The DfT's potential action is related to the UK’s regulatory role in relation to the Czech-based car maker. The Vehicle Certification Agency (VCA) was responsible for granting EU-type approval of technical fixes for cars based on a number of VW’s diesel engines, which feature the test-cheating software.
A successful prosecution depends on whether it can be proven Skoda officials knowingly made false statements when the cars were submitted for approval.
An official comment from Skoda said: “Skoda has not been notified by the Department for Transport of any intention to seek to prosecute. Skoda continues to cooperate fully with the DFT and the Vehicle Certification Agency, and productive ongoing discussions are underway with the UK’s regulators in relation to the NOx emission testing issue.”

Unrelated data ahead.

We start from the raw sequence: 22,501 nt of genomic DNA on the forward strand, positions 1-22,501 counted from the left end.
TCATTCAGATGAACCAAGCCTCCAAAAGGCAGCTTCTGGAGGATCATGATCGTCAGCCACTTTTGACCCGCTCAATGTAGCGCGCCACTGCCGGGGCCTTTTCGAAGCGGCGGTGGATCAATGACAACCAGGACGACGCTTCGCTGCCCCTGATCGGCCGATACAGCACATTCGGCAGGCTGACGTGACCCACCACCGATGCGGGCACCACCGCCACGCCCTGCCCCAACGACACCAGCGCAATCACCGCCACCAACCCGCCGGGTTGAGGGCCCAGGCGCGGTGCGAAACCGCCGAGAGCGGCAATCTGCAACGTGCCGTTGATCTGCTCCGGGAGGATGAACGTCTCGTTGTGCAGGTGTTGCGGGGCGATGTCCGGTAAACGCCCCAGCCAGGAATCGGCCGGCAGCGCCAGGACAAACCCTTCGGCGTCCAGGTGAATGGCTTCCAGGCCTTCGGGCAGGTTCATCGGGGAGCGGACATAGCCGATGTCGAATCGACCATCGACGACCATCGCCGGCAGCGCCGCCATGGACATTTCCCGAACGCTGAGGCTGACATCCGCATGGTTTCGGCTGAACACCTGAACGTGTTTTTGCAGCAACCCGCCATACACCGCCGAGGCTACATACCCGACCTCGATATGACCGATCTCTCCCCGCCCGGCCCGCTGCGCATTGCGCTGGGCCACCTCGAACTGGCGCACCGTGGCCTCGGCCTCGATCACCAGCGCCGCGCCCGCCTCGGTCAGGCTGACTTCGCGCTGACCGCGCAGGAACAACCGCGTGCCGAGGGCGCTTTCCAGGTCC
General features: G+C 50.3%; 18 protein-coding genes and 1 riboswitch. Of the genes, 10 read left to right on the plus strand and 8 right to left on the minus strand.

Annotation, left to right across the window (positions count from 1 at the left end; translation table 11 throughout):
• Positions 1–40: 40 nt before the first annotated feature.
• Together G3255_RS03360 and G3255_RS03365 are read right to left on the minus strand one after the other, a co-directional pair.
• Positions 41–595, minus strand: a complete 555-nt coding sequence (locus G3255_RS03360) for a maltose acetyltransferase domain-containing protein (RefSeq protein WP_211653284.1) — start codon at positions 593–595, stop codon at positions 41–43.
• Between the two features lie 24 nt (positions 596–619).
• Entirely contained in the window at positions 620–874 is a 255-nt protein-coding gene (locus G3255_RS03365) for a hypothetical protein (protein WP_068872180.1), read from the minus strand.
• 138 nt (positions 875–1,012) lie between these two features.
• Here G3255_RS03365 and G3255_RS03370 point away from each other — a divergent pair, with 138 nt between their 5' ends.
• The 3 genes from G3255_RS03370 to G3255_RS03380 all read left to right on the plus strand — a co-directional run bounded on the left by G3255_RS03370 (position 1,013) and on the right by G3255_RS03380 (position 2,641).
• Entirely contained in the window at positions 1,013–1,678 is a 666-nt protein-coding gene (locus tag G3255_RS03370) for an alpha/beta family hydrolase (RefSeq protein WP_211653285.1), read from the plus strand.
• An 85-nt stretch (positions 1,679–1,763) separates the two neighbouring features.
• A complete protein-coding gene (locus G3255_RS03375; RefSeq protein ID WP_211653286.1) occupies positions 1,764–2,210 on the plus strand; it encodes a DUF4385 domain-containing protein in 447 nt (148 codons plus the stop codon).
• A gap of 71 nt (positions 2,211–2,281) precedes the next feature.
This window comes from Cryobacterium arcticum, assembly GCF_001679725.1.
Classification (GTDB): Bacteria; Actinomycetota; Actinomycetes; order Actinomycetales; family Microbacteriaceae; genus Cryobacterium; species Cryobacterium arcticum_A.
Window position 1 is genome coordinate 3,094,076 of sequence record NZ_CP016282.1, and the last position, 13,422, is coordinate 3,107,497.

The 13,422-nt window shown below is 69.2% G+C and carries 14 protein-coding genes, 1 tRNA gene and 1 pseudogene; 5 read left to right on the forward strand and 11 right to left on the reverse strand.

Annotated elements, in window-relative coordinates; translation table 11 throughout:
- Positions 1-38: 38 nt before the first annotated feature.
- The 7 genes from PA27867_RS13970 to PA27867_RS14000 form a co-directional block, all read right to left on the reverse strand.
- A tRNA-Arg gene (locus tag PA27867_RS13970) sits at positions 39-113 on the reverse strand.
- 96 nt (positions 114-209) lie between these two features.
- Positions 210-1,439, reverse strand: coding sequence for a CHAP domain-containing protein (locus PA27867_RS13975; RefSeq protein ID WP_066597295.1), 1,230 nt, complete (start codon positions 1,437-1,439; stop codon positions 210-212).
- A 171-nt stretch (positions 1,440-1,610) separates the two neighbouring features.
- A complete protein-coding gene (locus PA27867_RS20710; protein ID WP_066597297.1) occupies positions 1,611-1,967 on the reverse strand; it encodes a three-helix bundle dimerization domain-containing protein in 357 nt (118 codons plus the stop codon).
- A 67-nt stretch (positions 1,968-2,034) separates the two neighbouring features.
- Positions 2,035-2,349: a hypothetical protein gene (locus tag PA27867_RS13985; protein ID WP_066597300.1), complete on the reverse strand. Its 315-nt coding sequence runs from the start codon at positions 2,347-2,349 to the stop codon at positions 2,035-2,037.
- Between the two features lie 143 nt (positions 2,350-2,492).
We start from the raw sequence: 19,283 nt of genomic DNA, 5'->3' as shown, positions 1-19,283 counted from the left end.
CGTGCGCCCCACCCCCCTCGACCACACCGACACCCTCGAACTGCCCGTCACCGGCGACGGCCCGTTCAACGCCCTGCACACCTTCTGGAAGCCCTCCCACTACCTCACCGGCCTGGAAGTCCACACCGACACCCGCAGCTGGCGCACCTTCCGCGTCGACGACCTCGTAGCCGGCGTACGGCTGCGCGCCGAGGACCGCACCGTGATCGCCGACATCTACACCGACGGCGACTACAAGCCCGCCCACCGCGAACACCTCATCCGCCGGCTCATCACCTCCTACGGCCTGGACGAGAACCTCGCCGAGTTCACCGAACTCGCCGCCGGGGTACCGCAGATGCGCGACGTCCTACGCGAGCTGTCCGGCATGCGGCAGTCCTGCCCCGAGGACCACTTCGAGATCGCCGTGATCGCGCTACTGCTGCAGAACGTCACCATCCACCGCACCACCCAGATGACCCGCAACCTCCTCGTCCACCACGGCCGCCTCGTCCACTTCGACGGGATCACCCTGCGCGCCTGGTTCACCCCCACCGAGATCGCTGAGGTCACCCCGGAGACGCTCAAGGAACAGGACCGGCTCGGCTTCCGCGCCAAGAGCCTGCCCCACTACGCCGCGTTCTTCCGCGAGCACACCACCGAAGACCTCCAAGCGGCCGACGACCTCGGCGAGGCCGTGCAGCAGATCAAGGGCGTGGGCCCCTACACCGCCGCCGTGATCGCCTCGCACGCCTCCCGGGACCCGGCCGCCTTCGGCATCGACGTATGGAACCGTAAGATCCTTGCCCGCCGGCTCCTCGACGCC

The move was revealed in a letter to the House of Commons Transport Committee from transport minister Robert Goodwill, which published it on 6 June.
Criminal counsel was instructed earlier this year but “it would be premature, and potentially damaging to any prospective prosecution” to discuss the matter further at this point, Goodwill wrote in the letter. The DfT continues to collaborate with other prosecuting authorities from across the EU, he added.
Goodwill also noted VW has now started applying technical fixes to some of the 1.2m cars affected in the UK, following consent by the German authorities. The VCA is still discussing the approval of a technical solution for Skoda cars.
Additional reporting by Rachel Burgess